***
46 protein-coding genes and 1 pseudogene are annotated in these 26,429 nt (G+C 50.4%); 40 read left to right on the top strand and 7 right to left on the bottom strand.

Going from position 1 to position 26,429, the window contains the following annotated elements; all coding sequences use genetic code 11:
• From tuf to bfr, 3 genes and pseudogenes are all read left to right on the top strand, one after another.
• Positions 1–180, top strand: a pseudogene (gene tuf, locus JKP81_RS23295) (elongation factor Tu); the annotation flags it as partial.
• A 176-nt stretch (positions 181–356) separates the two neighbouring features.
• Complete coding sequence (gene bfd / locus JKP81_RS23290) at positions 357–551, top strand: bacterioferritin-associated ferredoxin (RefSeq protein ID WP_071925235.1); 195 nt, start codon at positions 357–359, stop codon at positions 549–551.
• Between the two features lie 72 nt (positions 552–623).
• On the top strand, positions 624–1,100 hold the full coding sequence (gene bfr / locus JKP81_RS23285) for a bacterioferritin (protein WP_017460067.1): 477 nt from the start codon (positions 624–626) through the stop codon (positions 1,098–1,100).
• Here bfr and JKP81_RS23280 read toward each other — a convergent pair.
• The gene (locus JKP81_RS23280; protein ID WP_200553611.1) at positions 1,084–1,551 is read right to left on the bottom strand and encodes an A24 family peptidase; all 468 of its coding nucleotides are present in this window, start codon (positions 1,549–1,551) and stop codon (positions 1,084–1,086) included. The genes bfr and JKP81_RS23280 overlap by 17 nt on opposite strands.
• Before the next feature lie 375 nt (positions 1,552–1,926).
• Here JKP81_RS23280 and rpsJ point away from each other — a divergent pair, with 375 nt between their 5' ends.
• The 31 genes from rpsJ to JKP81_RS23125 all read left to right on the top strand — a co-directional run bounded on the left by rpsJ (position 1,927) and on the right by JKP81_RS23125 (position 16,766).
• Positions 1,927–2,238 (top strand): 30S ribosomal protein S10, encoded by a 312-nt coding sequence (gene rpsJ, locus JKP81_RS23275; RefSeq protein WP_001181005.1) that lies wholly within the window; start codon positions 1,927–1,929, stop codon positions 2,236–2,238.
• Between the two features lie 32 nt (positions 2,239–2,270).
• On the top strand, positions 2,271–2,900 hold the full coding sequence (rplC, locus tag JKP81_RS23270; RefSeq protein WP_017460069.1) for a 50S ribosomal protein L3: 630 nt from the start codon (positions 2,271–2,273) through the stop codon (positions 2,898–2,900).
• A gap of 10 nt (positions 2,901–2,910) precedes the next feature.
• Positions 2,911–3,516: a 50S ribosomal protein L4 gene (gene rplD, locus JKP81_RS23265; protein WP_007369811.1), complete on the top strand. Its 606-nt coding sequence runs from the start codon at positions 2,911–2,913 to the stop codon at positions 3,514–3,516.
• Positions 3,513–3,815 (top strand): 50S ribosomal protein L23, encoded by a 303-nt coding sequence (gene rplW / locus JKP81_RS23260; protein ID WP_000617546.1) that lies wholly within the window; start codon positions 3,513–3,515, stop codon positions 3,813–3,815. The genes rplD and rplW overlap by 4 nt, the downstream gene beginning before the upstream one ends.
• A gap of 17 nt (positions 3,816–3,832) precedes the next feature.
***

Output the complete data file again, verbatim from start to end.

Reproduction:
46 protein-coding genes and 1 pseudogene are annotated in these 26,429 nt (G+C 50.4%); 40 read left to right on the top strand and 7 right to left on the bottom strand.

Going from position 1 to position 26,429, the window contains the following annotated elements; all coding sequences use genetic code 11:
• From tuf to bfr, 3 genes and pseudogenes are all read left to right on the top strand, one after another.
• Positions 1–180, top strand: a pseudogene (gene tuf, locus JKP81_RS23295) (elongation factor Tu); the annotation flags it as partial.
• A 176-nt stretch (positions 181–356) separates the two neighbouring features.
• Complete coding sequence (gene bfd / locus JKP81_RS23290) at positions 357–551, top strand: bacterioferritin-associated ferredoxin (RefSeq protein ID WP_071925235.1); 195 nt, start codon at positions 357–359, stop codon at positions 549–551.
• Between the two features lie 72 nt (positions 552–623).
• On the top strand, positions 624–1,100 hold the full coding sequence (gene bfr / locus JKP81_RS23285) for a bacterioferritin (protein WP_017460067.1): 477 nt from the start codon (positions 624–626) through the stop codon (positions 1,098–1,100).
• Here bfr and JKP81_RS23280 read toward each other — a convergent pair.
• The gene (locus JKP81_RS23280; protein ID WP_200553611.1) at positions 1,084–1,551 is read right to left on the bottom strand and encodes an A24 family peptidase; all 468 of its coding nucleotides are present in this window, start codon (positions 1,549–1,551) and stop codon (positions 1,084–1,086) included. The genes bfr and JKP81_RS23280 overlap by 17 nt on opposite strands.
• Before the next feature lie 375 nt (positions 1,552–1,926).
• Here JKP81_RS23280 and rpsJ point away from each other — a divergent pair, with 375 nt between their 5' ends.
• The 31 genes from rpsJ to JKP81_RS23125 all read left to right on the top strand — a co-directional run bounded on the left by rpsJ (position 1,927) and on the right by JKP81_RS23125 (position 16,766).
• Positions 1,927–2,238 (top strand): 30S ribosomal protein S10, encoded by a 312-nt coding sequence (gene rpsJ, locus JKP81_RS23275; RefSeq protein WP_001181005.1) that lies wholly within the window; start codon positions 1,927–1,929, stop codon positions 2,236–2,238.
• Between the two features lie 32 nt (positions 2,239–2,270).
• On the top strand, positions 2,271–2,900 hold the full coding sequence (rplC, locus tag JKP81_RS23270; RefSeq protein WP_017460069.1) for a 50S ribosomal protein L3: 630 nt from the start codon (positions 2,271–2,273) through the stop codon (positions 2,898–2,900).
• A gap of 10 nt (positions 2,901–2,910) precedes the next feature.
• Positions 2,911–3,516: a 50S ribosomal protein L4 gene (gene rplD, locus JKP81_RS23265; protein WP_007369811.1), complete on the top strand. Its 606-nt coding sequence runs from the start codon at positions 2,911–2,913 to the stop codon at positions 3,514–3,516.
• Positions 3,513–3,815 (top strand): 50S ribosomal protein L23, encoded by a 303-nt coding sequence (gene rplW / locus JKP81_RS23260; protein ID WP_000617546.1) that lies wholly within the window; start codon positions 3,513–3,515, stop codon positions 3,813–3,815. The genes rplD and rplW overlap by 4 nt, the downstream gene beginning before the upstream one ends.
• A gap of 17 nt (positions 3,816–3,832) precedes the next feature.